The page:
Does informality always work? Fr Anthony Paganoni, Scalabrinian, continues his series on a long-running successful initiative in youth ministry in the province of Lombardy, Italy.
What happens when informal strategies put forward by experienced and skilled youth leaders fail to break through the wall of silence or indifference separating youth, as the adults put it, from the ‘real world’?
The research study found that adolescents, while still living at home, tend to spend a lot of their time hanging out with their peers.
These highly informal groupings become a laboratory slowly crafting what may turn out to be a weak sense of identity.
Together the gangs develop their own focus of interest, while privileging special friends, special times and places.
For most adolescents, this is a transitional phase, a springboard from which to tentatively ‘invade’ the adult world represented by the school, the church and employment. For a minority it becomes a self-perceived prison – locked into their myths and drifting into antisocial activity and petty crime.
Conspicuous by their tribal way of dressing, this latter group often comes from the same socio-cultural background. They usually include a small number of girls, who act as critical conscience when it comes to binge drinking and drug taking.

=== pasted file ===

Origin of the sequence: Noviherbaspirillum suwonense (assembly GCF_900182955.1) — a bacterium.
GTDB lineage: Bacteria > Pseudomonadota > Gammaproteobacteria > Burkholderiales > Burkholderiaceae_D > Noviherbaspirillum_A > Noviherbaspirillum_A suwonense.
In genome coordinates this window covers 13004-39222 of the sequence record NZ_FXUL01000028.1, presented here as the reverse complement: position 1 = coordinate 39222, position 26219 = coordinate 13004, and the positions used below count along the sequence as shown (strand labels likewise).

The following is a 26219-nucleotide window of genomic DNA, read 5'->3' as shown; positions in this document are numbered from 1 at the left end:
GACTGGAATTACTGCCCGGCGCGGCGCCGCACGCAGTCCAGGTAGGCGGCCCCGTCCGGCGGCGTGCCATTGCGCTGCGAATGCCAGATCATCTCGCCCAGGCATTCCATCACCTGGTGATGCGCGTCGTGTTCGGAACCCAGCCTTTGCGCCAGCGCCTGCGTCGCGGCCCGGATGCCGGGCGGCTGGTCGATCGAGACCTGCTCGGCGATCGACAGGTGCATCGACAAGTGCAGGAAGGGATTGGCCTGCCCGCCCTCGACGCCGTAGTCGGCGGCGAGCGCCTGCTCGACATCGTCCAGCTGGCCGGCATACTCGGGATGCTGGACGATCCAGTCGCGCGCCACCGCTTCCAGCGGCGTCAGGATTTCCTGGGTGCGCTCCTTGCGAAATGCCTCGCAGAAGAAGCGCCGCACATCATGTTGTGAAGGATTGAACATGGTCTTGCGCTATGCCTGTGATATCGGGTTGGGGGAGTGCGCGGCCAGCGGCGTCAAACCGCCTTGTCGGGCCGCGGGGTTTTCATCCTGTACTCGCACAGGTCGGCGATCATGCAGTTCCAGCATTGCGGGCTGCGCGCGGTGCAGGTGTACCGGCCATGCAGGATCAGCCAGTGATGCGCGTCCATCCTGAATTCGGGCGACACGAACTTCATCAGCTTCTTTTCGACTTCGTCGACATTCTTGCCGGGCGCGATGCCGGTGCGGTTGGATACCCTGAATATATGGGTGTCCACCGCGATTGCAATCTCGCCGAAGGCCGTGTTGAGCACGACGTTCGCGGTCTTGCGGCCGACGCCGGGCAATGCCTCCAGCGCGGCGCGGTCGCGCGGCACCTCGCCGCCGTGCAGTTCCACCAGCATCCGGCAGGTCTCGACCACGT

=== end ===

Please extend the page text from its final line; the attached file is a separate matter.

The leadership of the group is on a rotational basis and has a variable effect on the members.
Being together, rapping together and, more often than not, drug-taking are preferred activities.
They manifestly distrust both civil and religious authorities. These groups last for a year or two and afterwards may remain marginal in the lives of the young people – unless over the course of time, the members develop patterns of deviant behaviour.
Youth gangs such as these develop with monotonous regularity and with the same monotony come to be seen as testing grounds for youth workers. The research study identifies a series of strategies, listed below:
Make an effort to get to know the group, in its weaknesses and strengths, both in its internal support mechanisms and its desired (or undesired) impact on society;
Become aware of the specific areas within which dialogue and communication with the group can happen;
Encourage efforts within the group to think about its identity and its written or unwritten rules, its values and its drawbacks;
Channel the spirit of initiative, with a view to productively channelling feelings of boredom, inner emptiness and lack of purpose;
Support youth who are on the verge of becoming a ‘problem’ to themselves and within society;
If the time is ripe, introduce the activities of the Oratorio and encourage them to take part.
To be continued…